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Shell Q3 Profit Trumps Estimates, But Low Oil Prices Remain A Challenge

Offshore rig

Following a dismal second quarter, Royal Dutch Shell (NYSE:RDS.A) reported on Tuesday a third-quarter profit that trumped analyst estimates. Despite the profit, Shell cautioned that low oil prices are still a significant challenge across the board.

Shell booked the current cost of supply earnings excluding exceptional items – its measure for earnings – of US$2.792 billion for the third quarter, an 18-percent rise compared to the same period last year. Analysts surveyed by Bloomberg had expected Shell’s third-quarter profit to come in at around US$1.79 billion.

Shell attributed the earnings increase to higher production volumes following the acquisition of BG and to lower operating expenses, which were partially offset by lower oil, gas and LNG prices and weaker refining industry conditions.

In the upstream business, Shell returned to profit, albeit a very small one, of US$4 million, compared to a loss of US$582 million for the third quarter last year, and to the hefty US$1.325-billion loss for the second quarter this year. Higher volumes resulting from the BG acquisition helped Shell post a profit in the upstream segment, but earnings were small as they were hit by the decline in oil and gas prices, and higher depreciation mainly resulting from that very same acquisition of BG.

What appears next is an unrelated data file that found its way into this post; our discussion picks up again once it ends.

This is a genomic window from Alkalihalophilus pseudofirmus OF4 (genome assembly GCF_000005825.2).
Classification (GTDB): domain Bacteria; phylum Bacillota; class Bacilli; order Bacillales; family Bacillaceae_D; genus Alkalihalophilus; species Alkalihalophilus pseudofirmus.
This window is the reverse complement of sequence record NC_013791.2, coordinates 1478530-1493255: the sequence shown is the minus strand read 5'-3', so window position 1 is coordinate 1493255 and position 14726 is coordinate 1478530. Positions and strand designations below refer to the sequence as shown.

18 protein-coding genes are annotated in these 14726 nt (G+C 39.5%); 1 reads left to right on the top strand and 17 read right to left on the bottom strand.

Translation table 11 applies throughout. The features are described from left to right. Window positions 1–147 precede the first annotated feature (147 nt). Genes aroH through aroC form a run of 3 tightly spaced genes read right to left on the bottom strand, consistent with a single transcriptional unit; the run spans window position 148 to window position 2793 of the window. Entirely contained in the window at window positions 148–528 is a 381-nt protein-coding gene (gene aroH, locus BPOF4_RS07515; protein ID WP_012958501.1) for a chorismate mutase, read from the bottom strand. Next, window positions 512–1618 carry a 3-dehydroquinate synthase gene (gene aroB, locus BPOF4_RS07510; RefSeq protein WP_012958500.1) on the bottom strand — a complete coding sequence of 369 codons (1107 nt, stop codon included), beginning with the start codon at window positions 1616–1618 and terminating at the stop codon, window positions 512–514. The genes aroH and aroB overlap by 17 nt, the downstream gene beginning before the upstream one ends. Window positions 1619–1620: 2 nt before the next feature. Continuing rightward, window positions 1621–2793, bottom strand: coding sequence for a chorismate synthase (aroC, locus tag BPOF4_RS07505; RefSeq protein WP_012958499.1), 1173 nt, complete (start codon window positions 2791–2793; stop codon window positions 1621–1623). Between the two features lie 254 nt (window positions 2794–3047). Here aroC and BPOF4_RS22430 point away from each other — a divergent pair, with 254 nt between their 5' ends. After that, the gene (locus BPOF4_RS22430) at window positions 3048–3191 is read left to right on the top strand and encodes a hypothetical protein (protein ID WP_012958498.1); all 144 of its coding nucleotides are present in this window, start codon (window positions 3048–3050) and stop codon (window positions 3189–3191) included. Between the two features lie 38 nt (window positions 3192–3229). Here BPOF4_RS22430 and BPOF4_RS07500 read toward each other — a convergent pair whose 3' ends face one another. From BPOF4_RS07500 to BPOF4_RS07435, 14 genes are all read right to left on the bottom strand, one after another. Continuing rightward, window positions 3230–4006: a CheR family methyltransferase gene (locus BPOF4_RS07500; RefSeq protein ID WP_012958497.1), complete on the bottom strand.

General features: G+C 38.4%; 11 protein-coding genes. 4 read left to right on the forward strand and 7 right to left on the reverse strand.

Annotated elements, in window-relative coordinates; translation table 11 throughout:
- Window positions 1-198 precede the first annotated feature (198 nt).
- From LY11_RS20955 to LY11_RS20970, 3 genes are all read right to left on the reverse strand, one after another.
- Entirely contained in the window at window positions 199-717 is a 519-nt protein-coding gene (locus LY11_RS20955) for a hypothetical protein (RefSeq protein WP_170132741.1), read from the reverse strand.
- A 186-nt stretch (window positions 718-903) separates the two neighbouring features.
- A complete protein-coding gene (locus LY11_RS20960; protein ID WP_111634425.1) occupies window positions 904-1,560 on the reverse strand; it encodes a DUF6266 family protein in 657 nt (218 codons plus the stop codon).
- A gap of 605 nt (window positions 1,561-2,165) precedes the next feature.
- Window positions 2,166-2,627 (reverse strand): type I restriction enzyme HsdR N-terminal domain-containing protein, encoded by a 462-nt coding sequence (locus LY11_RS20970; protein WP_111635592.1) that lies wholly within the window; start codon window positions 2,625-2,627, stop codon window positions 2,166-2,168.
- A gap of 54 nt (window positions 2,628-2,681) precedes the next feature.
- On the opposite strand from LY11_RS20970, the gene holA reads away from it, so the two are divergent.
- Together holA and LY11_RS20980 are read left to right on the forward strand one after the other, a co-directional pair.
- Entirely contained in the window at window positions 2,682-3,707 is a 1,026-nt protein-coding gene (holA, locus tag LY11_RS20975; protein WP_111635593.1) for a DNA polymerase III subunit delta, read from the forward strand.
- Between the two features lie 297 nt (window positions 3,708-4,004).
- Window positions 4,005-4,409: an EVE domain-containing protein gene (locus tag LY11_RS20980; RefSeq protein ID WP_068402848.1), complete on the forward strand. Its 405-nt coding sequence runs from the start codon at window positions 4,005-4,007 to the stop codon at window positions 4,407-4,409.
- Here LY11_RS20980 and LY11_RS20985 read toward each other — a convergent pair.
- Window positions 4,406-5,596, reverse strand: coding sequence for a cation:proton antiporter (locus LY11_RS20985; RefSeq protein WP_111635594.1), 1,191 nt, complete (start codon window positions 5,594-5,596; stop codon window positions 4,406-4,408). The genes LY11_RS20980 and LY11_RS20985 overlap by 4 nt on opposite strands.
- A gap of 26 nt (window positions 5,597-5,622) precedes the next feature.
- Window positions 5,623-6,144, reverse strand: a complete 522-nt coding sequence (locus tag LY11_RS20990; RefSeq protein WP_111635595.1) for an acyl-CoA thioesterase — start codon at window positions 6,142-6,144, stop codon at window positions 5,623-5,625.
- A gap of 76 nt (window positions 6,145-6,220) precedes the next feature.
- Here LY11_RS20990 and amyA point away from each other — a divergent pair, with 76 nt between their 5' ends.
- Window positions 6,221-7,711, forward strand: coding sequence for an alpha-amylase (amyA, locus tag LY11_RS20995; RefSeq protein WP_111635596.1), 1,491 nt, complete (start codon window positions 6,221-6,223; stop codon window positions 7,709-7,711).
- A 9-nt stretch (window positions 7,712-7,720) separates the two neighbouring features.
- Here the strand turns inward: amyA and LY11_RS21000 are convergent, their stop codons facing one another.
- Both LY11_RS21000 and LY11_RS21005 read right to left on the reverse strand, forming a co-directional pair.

Shell’s downstream earnings continued to provide a cushion for the consolidated earnings. Still, downstream profits dropped to US$2.078 billion for the third quarter from US$2.617 billion for the third quarter last year, on the back of “weaker refining industry conditions, and lower trading margins”.

Shell is also joining the ranks of (almost) all oil majors with continued cuts in capital investment. This year’s organic capital investment at Shell would be around US$29 billion, or some US$18 billion below the 2014 Shell and BG levels combined. For 2017, the group expects capex at around US$25 billion, at the low end of its US$25 billion-$30 billion range.

Shell’s gearing – that is net debt as a percentage of total capital – was 29.2 percent at the end of September, compared with 12.7 percent at the same point last year, mostly due to the BG deal. That’s very close to the group’s ‘comfort zone’ of 30 percent gearing. Back in July, CFO Simon Henry said, commenting on the Q2 results, when gearing was 28.1 percent:

“We’re close to the maximum level and it could go up still with the oil price where it is. Thirty percent is an upper limit to where we can describe our position as comfortable.”

Related: Saudi Arabia’s Oil War Gained It 1% Market Share – Which It Is About To Lose

Nevertheless, Shell kept dividends for the third quarter at US$0.47 per share, and at US$0.94 per ADS.

Despite recovering profits and the fact that its upstream business was modestly back in black, Shell’s chief executive Ben van Beurden was cautious about the near future.

“…lower oil prices continue to be a significant challenge across the business, and the outlook remains uncertain,” the manager said in the company’s earnings release.

By Tsvetana Paraskova for Oilprice.com

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